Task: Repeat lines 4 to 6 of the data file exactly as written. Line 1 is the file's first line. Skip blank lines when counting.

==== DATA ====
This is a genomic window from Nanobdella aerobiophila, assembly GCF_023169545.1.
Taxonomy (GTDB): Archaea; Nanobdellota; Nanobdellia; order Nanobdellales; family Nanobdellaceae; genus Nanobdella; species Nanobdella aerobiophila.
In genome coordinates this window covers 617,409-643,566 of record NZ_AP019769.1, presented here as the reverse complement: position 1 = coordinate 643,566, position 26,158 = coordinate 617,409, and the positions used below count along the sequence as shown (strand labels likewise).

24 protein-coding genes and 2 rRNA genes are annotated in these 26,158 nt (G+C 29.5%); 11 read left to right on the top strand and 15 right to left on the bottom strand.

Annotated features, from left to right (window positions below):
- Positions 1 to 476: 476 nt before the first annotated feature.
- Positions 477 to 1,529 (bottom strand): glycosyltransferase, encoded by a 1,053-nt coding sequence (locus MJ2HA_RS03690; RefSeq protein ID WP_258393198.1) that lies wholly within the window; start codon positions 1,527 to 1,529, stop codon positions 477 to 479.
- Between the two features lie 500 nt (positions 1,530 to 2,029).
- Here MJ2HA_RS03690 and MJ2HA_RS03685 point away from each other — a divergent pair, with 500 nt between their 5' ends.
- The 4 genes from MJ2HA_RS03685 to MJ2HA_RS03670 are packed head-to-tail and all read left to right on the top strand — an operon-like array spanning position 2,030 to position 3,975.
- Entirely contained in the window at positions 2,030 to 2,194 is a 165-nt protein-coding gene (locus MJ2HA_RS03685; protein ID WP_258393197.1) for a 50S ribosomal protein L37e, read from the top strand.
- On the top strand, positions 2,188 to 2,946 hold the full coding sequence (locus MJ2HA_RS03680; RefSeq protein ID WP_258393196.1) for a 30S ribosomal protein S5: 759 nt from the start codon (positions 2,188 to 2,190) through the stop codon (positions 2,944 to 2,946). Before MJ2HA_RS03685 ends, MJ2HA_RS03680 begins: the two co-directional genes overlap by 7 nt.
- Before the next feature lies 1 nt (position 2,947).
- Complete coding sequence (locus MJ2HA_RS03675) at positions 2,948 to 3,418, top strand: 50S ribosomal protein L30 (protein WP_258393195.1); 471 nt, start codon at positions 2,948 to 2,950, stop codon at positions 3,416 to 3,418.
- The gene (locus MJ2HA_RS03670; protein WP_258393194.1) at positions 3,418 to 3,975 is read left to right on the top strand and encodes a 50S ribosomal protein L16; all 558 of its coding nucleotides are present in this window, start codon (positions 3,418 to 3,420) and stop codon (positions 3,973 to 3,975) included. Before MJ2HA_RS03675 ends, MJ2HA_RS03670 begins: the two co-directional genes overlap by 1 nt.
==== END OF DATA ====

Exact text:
24 protein-coding genes and 2 rRNA genes are annotated in these 26,158 nt (G+C 29.5%); 11 read left to right on the top strand and 15 right to left on the bottom strand.

Annotated features, from left to right (window positions below):
- Positions 1 to 476: 476 nt before the first annotated feature.